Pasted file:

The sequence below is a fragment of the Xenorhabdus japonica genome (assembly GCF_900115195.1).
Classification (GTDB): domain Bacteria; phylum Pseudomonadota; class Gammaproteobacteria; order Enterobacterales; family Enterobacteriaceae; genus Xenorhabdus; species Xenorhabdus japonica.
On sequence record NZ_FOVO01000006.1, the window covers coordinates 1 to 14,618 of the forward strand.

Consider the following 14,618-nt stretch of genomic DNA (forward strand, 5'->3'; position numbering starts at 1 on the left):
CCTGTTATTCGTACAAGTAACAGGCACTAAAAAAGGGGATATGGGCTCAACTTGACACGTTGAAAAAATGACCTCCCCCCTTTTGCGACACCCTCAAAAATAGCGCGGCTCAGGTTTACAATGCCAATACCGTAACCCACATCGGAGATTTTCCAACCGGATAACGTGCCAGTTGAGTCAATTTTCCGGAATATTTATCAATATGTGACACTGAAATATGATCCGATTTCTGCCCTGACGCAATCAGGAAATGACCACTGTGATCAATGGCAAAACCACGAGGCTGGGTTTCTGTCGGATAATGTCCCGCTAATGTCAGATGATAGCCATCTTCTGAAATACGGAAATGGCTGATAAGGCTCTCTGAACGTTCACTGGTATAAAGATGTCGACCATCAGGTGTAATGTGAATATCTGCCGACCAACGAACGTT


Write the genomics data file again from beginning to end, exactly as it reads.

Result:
The sequence below is a fragment of the Xenorhabdus japonica genome (assembly GCF_900115195.1).
Classification (GTDB): domain Bacteria; phylum Pseudomonadota; class Gammaproteobacteria; order Enterobacterales; family Enterobacteriaceae; genus Xenorhabdus; species Xenorhabdus japonica.
On sequence record NZ_FOVO01000006.1, the window covers coordinates 1 to 14,618 of the forward strand.

Consider the following 14,618-nt stretch of genomic DNA (forward strand, 5'->3'; position numbering starts at 1 on the left):
CCTGTTATTCGTACAAGTAACAGGCACTAAAAAAGGGGATATGGGCTCAACTTGACACGTTGAAAAAATGACCTCCCCCCTTTTGCGACACCCTCAAAAATAGCGCGGCTCAGGTTTACAATGCCAATACCGTAACCCACATCGGAGATTTTCCAACCGGATAACGTGCCAGTTGAGTCAATTTTCCGGAATATTTATCAATATGTGACACTGAAATATGATCCGATTTCTGCCCTGACGCAATCAGGAAATGACCACTGTGATCAATGGCAAAACCACGAGGCTGGGTTTCTGTCGGATAATGTCCCGCTAATGTCAGATGATAGCCATCTTCTGAAATACGGAAATGGCTGATAAGGCTCTCTGAACGTTCACTGGTATAAAGATGTCGACCATCAGGTGTAATGTGAATATCTGCCGACCAACGAACGTT